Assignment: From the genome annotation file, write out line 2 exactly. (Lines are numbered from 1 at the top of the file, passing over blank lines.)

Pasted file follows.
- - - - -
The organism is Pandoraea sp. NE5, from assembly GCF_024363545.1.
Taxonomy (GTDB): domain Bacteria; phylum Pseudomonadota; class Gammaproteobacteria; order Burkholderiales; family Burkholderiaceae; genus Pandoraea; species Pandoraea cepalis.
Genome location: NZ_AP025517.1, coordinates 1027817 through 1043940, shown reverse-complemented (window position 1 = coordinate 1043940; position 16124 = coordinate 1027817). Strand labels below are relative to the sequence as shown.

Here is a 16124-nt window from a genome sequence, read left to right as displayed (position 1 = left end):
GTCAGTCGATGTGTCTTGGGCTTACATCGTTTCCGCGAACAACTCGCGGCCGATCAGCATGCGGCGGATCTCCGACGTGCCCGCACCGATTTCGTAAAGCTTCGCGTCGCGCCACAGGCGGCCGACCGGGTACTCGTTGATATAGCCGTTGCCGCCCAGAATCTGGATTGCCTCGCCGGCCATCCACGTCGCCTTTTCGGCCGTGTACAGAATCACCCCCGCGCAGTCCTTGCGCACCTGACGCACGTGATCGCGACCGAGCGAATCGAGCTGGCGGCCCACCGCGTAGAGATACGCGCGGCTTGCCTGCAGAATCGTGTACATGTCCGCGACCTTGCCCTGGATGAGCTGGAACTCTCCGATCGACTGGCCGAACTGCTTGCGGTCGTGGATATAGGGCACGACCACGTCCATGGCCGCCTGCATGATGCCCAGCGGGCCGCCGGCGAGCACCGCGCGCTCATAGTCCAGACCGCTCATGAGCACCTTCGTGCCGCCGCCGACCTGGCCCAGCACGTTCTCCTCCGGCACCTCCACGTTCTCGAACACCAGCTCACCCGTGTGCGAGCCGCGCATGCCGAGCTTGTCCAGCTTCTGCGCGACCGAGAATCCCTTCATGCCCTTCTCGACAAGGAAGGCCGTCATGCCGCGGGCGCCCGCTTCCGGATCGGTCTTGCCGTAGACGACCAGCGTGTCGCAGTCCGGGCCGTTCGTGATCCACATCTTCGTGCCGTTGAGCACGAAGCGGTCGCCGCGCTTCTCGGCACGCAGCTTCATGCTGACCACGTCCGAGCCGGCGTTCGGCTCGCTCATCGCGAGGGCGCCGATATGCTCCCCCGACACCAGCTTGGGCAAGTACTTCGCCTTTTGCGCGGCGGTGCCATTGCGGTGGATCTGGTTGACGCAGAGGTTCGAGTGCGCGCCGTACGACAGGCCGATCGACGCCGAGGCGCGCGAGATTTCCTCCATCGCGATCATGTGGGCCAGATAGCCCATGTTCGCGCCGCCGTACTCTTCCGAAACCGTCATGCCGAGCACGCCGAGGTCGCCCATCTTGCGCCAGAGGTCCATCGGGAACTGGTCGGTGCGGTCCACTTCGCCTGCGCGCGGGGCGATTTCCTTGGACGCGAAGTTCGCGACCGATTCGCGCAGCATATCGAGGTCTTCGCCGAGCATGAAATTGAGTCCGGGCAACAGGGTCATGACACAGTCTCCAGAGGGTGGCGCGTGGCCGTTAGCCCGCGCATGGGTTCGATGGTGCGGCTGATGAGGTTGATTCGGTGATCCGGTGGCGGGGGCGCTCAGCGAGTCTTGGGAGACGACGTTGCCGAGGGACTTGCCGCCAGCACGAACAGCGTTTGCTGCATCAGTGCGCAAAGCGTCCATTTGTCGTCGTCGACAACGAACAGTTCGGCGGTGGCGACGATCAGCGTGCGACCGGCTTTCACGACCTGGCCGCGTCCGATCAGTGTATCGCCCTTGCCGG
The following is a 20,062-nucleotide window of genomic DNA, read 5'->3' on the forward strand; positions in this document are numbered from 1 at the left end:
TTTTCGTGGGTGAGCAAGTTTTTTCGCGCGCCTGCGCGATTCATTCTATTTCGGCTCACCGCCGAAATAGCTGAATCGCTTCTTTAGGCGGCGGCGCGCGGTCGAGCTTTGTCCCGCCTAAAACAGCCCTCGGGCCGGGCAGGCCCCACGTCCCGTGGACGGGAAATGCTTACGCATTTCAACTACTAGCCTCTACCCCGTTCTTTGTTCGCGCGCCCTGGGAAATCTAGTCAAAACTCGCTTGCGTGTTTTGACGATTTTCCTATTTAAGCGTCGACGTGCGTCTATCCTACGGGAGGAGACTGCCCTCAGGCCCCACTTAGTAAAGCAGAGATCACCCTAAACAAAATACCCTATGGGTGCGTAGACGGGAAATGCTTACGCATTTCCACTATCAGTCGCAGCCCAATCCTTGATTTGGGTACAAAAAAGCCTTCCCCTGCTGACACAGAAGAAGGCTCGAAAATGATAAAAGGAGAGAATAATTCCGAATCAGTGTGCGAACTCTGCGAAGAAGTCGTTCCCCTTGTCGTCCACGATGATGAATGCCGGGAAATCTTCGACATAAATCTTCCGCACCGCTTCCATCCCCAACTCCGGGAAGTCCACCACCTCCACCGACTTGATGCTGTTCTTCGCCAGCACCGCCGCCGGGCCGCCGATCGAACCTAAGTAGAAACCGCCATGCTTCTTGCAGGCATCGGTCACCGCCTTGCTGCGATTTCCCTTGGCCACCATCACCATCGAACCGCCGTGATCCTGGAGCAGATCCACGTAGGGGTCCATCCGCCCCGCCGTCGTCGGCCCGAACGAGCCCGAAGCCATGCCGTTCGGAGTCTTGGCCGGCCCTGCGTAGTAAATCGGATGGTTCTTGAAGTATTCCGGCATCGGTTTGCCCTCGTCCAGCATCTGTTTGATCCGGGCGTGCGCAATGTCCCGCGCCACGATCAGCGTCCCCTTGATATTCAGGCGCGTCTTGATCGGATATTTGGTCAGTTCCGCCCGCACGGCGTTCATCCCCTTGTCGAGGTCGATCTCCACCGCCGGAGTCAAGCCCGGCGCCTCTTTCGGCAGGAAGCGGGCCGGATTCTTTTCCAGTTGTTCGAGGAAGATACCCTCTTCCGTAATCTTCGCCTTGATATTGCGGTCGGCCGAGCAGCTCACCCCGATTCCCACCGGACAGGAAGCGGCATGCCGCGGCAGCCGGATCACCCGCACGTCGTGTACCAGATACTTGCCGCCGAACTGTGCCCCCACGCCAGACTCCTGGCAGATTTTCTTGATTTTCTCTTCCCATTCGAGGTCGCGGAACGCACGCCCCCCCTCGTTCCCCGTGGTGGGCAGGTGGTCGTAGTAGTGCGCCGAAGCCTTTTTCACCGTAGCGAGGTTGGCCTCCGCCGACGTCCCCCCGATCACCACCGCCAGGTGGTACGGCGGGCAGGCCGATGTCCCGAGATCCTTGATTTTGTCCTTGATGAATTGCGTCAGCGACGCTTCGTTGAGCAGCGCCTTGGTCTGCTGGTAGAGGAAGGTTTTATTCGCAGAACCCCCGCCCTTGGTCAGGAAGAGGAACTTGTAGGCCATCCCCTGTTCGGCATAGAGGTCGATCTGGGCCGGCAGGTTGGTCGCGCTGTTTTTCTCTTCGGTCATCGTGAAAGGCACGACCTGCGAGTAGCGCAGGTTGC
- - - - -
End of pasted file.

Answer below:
Taxonomy (GTDB): domain Bacteria; phylum Pseudomonadota; class Gammaproteobacteria; order Burkholderiales; family Burkholderiaceae; genus Pandoraea; species Pandoraea cepalis.